And here was my knee-jerk response:

Back then, it was common sense and necessity. Now, what little "green" stuff there is just happens to be the politically correct, "in" thing. There seems to be a shortage of common sense and instead of people finding out what's what, what was, facts, details, you know, actual INFORMATION, they're used to just listening to whatever someone else tells them. Conditioning has never been easier. Or scarier. In and of itself, the "green" thing isn't scary, but what it (and this in particular) says about people certainly is. The other things people just take on blind faith certainly ARE. 

I know, it's not the most eloquent response. I am not a writer by trade. Nor am I necessarily the most politically-minded person. I do care about and pay attention to politics as much as I can stand without going off the deep end, though. And I do notice what goes on around me, for the most part. 

Sometimes I luck into a group of people who make me feel like the least intelligent person in the room, which oddly is not a feeling I dislike. I love learning and hearing new thoughts and ideas. Thankfully, I never feel too dumb to process them on my own and come to my own conclusions, though. I may not be the best or the brightest, but I certainly have no fears that I am easily manipulated. Not something I can say about a lot of people I meet.

Other times, I am convinced that the majority of people I come in contact with are just plain stupid and haven't had a thought of their own maybe ever.

When I read things like this, or watch something like Jaywalking, or most of the political pundits and talking-heads, it just crawls right up my spine and tries to explode my brain.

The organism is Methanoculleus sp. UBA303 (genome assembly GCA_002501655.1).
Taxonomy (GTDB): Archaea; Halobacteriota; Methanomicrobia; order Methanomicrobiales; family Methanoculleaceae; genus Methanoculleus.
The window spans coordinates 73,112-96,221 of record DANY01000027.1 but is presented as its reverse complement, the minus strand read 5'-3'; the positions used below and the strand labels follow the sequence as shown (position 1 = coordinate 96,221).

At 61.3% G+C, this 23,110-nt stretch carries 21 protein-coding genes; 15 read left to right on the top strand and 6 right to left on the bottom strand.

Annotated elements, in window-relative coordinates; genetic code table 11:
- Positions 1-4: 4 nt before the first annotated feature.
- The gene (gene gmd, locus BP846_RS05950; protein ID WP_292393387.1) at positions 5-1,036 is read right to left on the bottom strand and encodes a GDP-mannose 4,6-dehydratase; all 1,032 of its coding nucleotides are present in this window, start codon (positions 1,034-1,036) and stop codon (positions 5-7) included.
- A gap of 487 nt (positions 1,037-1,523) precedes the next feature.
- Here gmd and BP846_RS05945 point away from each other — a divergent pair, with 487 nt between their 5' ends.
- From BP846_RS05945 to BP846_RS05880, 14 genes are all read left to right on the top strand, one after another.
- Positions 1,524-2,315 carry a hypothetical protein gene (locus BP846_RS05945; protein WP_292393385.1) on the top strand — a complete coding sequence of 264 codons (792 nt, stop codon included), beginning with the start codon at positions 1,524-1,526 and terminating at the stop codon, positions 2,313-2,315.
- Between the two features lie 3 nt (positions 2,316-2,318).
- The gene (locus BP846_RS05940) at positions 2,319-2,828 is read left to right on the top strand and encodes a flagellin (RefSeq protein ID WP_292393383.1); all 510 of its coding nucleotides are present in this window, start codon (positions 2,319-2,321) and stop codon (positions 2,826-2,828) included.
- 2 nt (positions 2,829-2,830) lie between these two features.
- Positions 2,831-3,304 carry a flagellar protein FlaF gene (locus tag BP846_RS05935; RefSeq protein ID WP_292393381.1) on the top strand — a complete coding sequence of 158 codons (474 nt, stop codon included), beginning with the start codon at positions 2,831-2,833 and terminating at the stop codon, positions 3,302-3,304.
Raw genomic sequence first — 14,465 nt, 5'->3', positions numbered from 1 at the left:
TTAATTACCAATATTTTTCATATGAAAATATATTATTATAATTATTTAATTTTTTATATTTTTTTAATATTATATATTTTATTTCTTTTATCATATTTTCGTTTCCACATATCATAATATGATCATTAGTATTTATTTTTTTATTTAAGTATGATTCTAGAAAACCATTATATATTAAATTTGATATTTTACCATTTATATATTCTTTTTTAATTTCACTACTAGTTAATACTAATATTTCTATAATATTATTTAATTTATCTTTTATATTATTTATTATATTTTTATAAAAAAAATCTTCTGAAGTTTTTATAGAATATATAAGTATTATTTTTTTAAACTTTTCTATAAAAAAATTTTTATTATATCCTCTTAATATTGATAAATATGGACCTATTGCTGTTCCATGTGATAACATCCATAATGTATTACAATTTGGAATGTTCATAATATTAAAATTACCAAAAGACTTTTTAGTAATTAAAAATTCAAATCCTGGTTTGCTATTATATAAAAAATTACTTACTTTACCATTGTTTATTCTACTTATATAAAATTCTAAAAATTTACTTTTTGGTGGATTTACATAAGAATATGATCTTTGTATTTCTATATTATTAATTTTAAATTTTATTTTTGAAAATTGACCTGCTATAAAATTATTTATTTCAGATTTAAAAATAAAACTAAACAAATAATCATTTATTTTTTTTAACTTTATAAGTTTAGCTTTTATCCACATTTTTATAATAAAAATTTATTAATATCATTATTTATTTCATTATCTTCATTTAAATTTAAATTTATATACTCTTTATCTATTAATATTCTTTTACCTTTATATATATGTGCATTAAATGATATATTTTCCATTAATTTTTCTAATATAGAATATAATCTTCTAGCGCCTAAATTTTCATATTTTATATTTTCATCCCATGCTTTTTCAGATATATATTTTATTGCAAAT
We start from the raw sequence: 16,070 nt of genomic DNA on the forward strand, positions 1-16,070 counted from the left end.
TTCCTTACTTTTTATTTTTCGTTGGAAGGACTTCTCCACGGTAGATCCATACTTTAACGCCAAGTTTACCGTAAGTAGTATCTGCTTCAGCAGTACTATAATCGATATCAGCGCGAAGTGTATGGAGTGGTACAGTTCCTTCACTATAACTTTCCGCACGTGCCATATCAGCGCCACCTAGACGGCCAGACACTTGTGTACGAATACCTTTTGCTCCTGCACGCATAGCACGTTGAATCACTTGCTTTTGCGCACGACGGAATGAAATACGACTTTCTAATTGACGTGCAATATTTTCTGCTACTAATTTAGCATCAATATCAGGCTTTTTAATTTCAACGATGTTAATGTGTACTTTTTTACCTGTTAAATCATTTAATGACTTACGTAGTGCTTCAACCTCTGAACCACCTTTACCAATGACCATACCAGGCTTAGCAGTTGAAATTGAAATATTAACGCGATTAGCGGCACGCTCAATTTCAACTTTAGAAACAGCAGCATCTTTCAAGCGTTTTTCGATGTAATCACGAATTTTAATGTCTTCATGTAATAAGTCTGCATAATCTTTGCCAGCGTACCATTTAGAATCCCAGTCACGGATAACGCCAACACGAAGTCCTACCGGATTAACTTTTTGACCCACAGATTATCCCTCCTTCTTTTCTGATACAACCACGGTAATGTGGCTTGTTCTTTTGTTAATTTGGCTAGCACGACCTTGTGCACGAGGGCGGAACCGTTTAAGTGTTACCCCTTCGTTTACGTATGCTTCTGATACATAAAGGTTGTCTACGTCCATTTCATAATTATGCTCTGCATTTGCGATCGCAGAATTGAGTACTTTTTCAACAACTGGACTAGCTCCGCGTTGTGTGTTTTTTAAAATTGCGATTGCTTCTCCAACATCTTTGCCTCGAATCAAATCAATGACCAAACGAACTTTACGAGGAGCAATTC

Okay, back to "pointless musings over a cup of coffee" and nail polish.


  1. Wow Sheila, this is a perfect post. I was talking about this with my mom not too long ago and we named many of the things that people used to do that were more "green" than people today ever even think about. I am going to e-mail this, it deserves to be read.

  2. People who pine for the 'good old days' (and I don't mean you, you're younger than I am by at least a decade) get me going the same way. Using outhouses and chamberpots wasn't 'an adventure'. The number of women and babies lost to childbirth was heartbreaking. Dying of now easily treatable diseases and 'natural causes' that came along with old age being considered something that killed you in your 50's or 60's was no picnic either. Basic sanitation and simple medical care saves so many lives that people that don't realize how magical it is to just turn a knob and get a hot bath have no concept. No, I didn't grow up in the back of beyond, but I spent a few summers there in the 60's (no electricity, no running water), and lugging every drop of water used in from a pump outside is no fun after the first trip, having to end your day when the sun goes down is a PITA, and outhouses? Well, if they've never used one they'll never get it and Porta-potties are not the same evil, no matter what some people may think. And I think you're right, many people could return their brains for refunds because they've never been used!